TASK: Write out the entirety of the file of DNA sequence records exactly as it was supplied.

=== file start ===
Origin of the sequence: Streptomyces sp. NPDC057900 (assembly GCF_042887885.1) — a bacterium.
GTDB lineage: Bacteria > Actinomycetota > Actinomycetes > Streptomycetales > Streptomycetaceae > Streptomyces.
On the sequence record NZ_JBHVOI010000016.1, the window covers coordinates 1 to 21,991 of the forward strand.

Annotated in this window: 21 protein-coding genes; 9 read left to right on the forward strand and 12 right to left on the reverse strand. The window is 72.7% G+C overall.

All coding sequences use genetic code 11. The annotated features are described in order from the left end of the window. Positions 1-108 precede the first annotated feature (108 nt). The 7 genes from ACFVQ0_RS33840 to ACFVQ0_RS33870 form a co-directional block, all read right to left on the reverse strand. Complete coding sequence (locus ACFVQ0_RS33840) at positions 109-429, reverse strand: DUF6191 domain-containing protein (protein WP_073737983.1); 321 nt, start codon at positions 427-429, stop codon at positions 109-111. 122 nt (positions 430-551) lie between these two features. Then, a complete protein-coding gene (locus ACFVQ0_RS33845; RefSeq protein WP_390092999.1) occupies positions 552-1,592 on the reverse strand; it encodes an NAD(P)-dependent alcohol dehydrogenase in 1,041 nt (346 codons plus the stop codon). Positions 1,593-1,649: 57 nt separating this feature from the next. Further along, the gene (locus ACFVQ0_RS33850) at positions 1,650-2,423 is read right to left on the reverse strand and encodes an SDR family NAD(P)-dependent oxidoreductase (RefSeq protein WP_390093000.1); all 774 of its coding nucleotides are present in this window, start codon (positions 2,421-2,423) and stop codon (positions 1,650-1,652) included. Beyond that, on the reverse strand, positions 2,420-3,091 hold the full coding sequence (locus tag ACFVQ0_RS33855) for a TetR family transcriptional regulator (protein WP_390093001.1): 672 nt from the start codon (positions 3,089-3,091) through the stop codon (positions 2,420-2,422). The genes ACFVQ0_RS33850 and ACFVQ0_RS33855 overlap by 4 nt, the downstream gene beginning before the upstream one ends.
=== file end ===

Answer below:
Origin of the sequence: Streptomyces sp. NPDC057900 (assembly GCF_042887885.1) — a bacterium.
GTDB lineage: Bacteria > Actinomycetota > Actinomycetes > Streptomycetales > Streptomycetaceae > Streptomyces.
On the sequence record NZ_JBHVOI010000016.1, the window covers coordinates 1 to 21,991 of the forward strand.

Annotated in this window: 21 protein-coding genes; 9 read left to right on the forward strand and 12 right to left on the reverse strand. The window is 72.7% G+C overall.

All coding sequences use genetic code 11. The annotated features are described in order from the left end of the window. Positions 1-108 precede the first annotated feature (108 nt). The 7 genes from ACFVQ0_RS33840 to ACFVQ0_RS33870 form a co-directional block, all read right to left on the reverse strand. Complete coding sequence (locus ACFVQ0_RS33840) at positions 109-429, reverse strand: DUF6191 domain-containing protein (protein WP_073737983.1); 321 nt, start codon at positions 427-429, stop codon at positions 109-111. 122 nt (positions 430-551) lie between these two features. Then, a complete protein-coding gene (locus ACFVQ0_RS33845; RefSeq protein WP_390092999.1) occupies positions 552-1,592 on the reverse strand; it encodes an NAD(P)-dependent alcohol dehydrogenase in 1,041 nt (346 codons plus the stop codon). Positions 1,593-1,649: 57 nt separating this feature from the next. Further along, the gene (locus ACFVQ0_RS33850) at positions 1,650-2,423 is read right to left on the reverse strand and encodes an SDR family NAD(P)-dependent oxidoreductase (RefSeq protein WP_390093000.1); all 774 of its coding nucleotides are present in this window, start codon (positions 2,421-2,423) and stop codon (positions 1,650-1,652) included. Beyond that, on the reverse strand, positions 2,420-3,091 hold the full coding sequence (locus tag ACFVQ0_RS33855) for a TetR family transcriptional regulator (protein WP_390093001.1): 672 nt from the start codon (positions 3,089-3,091) through the stop codon (positions 2,420-2,422). The genes ACFVQ0_RS33850 and ACFVQ0_RS33855 overlap by 4 nt, the downstream gene beginning before the upstream one ends.